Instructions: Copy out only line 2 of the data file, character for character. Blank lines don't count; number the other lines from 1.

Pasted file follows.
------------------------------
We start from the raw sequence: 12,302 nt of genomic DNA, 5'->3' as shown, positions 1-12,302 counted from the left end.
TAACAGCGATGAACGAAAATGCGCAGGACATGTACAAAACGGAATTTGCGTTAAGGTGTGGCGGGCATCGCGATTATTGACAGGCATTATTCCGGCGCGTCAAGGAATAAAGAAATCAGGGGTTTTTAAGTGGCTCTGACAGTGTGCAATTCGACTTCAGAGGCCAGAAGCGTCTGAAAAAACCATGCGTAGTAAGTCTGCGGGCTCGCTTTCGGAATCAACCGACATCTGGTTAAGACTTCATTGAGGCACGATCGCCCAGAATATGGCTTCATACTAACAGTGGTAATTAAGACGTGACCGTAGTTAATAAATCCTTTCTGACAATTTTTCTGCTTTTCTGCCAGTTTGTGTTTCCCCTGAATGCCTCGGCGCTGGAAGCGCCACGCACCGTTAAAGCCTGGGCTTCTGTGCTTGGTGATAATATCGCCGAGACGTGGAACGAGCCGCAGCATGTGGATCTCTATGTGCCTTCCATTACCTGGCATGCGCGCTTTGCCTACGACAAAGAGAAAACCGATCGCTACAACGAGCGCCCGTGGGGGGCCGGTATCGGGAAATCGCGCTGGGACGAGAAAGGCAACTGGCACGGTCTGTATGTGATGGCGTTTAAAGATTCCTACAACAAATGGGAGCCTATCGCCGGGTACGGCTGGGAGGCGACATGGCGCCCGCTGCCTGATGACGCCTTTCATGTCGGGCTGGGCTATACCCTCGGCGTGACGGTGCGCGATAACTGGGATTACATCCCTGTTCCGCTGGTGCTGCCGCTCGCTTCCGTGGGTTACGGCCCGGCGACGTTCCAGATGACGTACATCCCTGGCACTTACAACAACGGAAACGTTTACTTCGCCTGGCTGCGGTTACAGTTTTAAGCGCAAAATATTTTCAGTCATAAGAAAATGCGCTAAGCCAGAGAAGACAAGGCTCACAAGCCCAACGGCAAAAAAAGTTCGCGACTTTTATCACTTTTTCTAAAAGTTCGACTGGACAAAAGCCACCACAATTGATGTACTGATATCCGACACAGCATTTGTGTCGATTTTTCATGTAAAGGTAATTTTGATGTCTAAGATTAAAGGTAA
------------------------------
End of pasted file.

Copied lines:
TAACAGCGATGAACGAAAATGCGCAGGACATGTACAAAACGGAATTTGCGTTAAGGTGTGGCGGGCATCGCGATTATTGACAGGCATTATTCCGGCGCGTCAAGGAATAAAGAAATCAGGGGTTTTTAAGTGGCTCTGACAGTGTGCAATTCGACTTCAGAGGCCAGAAGCGTCTGAAAAAACCATGCGTAGTAAGTCTGCGGGCTCGCTTTCGGAATCAACCGACATCTGGTTAAGACTTCATTGAGGCACGATCGCCCAGAATATGGCTTCATACTAACAGTGGTAATTAAGACGTGACCGTAGTTAATAAATCCTTTCTGACAATTTTTCTGCTTTTCTGCCAGTTTGTGTTTCCCCTGAATGCCTCGGCGCTGGAAGCGCCACGCACCGTTAAAGCCTGGGCTTCTGTGCTTGGTGATAATATCGCCGAGACGTGGAACGAGCCGCAGCATGTGGATCTCTATGTGCCTTCCATTACCTGGCATGCGCGCTTTGCCTACGACAAAGAGAAAACCGATCGCTACAACGAGCGCCCGTGGGGGGCCGGTATCGGGAAATCGCGCTGGGACGAGAAAGGCAACTGGCACGGTCTGTATGTGATGGCGTTTAAAGATTCCTACAACAAATGGGAGCCTATCGCCGGGTACGGCTGGGAGGCGACATGGCGCCCGCTGCCTGATGACGCCTTTCATGTCGGGCTGGGCTATACCCTCGGCGTGACGGTGCGCGATAACTGGGATTACATCCCTGTTCCGCTGGTGCTGCCGCTCGCTTCCGTGGGTTACGGCCCGGCGACGTTCCAGATGACGTACATCCCTGGCACTTACAACAACGGAAACGTTTACTTCGCCTGGCTGCGGTTACAGTTTTAAGCGCAAAATATTTTCAGTCATAAGAAAATGCGCTAAGCCAGAGAAGACAAGGCTCACAAGCCCAACGGCAAAAAAAGTTCGCGACTTTTATCACTTTTTCTAAAAGTTCGACTGGACAAAAGCCACCACAATTGATGTACTGATATCCGACACAGCATTTGTGTCGATTTTTCATGTAAAGGTAATTTTGATGTCTAAGATTAAAGGTAA